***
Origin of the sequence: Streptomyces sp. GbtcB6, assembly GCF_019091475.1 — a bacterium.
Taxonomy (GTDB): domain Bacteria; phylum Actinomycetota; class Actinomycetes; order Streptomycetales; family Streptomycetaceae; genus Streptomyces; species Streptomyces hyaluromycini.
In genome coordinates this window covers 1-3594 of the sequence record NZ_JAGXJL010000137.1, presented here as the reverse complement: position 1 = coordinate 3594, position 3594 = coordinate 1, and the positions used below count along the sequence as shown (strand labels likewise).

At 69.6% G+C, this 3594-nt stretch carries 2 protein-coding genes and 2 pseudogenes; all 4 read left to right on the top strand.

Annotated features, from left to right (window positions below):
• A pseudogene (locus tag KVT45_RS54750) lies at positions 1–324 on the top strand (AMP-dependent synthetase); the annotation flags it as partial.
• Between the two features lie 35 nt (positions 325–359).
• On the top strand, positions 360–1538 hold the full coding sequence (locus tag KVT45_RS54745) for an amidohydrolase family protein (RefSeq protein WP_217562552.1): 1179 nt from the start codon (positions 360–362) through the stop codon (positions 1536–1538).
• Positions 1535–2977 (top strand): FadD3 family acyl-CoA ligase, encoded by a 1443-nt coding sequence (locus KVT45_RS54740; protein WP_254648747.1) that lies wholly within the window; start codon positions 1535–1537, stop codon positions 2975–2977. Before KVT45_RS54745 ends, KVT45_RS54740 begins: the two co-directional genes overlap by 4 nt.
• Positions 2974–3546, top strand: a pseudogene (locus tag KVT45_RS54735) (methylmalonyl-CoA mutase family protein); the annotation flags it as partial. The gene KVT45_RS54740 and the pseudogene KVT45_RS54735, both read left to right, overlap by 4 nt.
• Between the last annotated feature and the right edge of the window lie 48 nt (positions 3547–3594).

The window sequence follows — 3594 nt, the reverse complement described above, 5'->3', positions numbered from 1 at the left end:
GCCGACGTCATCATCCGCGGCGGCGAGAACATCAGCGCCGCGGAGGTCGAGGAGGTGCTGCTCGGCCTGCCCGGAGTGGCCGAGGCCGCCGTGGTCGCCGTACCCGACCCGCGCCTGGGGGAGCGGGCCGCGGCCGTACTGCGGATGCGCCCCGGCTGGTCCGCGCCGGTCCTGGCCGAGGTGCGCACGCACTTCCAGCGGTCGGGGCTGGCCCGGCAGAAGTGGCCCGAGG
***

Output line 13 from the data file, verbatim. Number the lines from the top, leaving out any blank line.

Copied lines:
GCCGACGTCATCATCCGCGGCGGCGAGAACATCAGCGCCGCGGAGGTCGAGGAGGTGCTGCTCGGCCTGCCCGGAGTGGCCGAGGCCGCCGTGGTCGCCGTACCCGACCCGCGCCTGGGGGAGCGGGCCGCGGCCGTACTGCGGATGCGCCCCGGCTGGTCCGCGCCGGTCCTGGCCGAGGTGCGCACGCACTTCCAGCGGTCGGGGCTGGCCCGGCAGAAGTGGCCCGAGG